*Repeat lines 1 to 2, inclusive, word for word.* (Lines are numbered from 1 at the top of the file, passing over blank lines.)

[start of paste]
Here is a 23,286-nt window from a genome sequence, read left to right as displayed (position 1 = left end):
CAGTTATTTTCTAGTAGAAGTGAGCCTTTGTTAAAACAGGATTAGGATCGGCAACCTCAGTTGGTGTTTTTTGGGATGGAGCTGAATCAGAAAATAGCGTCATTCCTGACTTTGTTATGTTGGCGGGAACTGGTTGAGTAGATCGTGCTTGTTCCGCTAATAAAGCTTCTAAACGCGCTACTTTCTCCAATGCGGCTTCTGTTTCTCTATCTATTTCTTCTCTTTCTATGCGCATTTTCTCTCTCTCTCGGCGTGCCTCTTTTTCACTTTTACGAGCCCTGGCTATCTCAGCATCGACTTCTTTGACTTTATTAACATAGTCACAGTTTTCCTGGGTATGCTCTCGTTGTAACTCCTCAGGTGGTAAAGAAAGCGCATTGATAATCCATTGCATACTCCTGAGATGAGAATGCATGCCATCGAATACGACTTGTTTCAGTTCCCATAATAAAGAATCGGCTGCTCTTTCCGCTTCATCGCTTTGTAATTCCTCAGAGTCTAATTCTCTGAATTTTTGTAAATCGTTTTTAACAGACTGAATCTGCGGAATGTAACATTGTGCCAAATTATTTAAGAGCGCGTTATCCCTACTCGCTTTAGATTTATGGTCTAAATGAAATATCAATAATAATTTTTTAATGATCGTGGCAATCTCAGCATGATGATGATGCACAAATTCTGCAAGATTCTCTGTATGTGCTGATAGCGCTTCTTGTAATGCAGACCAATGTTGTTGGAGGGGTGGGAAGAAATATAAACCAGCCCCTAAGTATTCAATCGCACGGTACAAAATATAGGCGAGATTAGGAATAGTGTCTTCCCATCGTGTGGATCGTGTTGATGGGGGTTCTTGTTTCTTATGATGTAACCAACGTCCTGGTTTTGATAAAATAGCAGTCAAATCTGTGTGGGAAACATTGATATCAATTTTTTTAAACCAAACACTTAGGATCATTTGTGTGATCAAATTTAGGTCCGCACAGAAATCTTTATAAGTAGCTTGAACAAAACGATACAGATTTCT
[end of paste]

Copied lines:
Here is a 23,286-nt window from a genome sequence, read left to right as displayed (position 1 = left end):
CAGTTATTTTCTAGTAGAAGTGAGCCTTTGTTAAAACAGGATTAGGATCGGCAACCTCAGTTGGTGTTTTTTGGGATGGAGCTGAATCAGAAAATAGCGTCATTCCTGACTTTGTTATGTTGGCGGGAACTGGTTGAGTAGATCGTGCTTGTTCCGCTAATAAAGCTTCTAAACGCGCTACTTTCTCCAATGCGGCTTCTGTTTCTCTATCTATTTCTTCTCTTTCTATGCGCATTTTCTCTCTCTCTCGGCGTGCCTCTTTTTCACTTTTACGAGCCCTGGCTATCTCAGCATCGACTTCTTTGACTTTATTAACATAGTCACAGTTTTCCTGGGTATGCTCTCGTTGTAACTCCTCAGGTGGTAAAGAAAGCGCATTGATAATCCATTGCATACTCCTGAGATGAGAATGCATGCCATCGAATACGACTTGTTTCAGTTCCCATAATAAAGAATCGGCTGCTCTTTCCGCTTCATCGCTTTGTAATTCCTCAGAGTCTAATTCTCTGAATTTTTGTAAATCGTTTTTAACAGACTGAATCTGCGGAATGTAACATTGTGCCAAATTATTTAAGAGCGCGTTATCCCTACTCGCTTTAGATTTATGGTCTAAATGAAATATCAATAATAATTTTTTAATGATCGTGGCAATCTCAGCATGATGATGATGCACAAATTCTGCAAGATTCTCTGTATGTGCTGATAGCGCTTCTTGTAATGCAGACCAATGTTGTTGGAGGGGTGGGAAGAAATATAAACCAGCCCCTAAGTATTCAATCGCACGGTACAAAATATAGGCGAGATTAGGAATAGTGTCTTCCCATCGTGTGGATCGTGTTGATGGGGGTTCTTGTTTCTTATGATGTAACCAACGTCCTGGTTTTGATAAAATAGCAGTCAAATCTGTGTGGGAAACATTGATATCAATTTTTTTAAACCAAACACTTAGGATCATTTGTGTGATCAAATTTAGGTCCGCACAGAAATCTTTATAAGTAGCTTGAACAAAACGATACAGATTTCT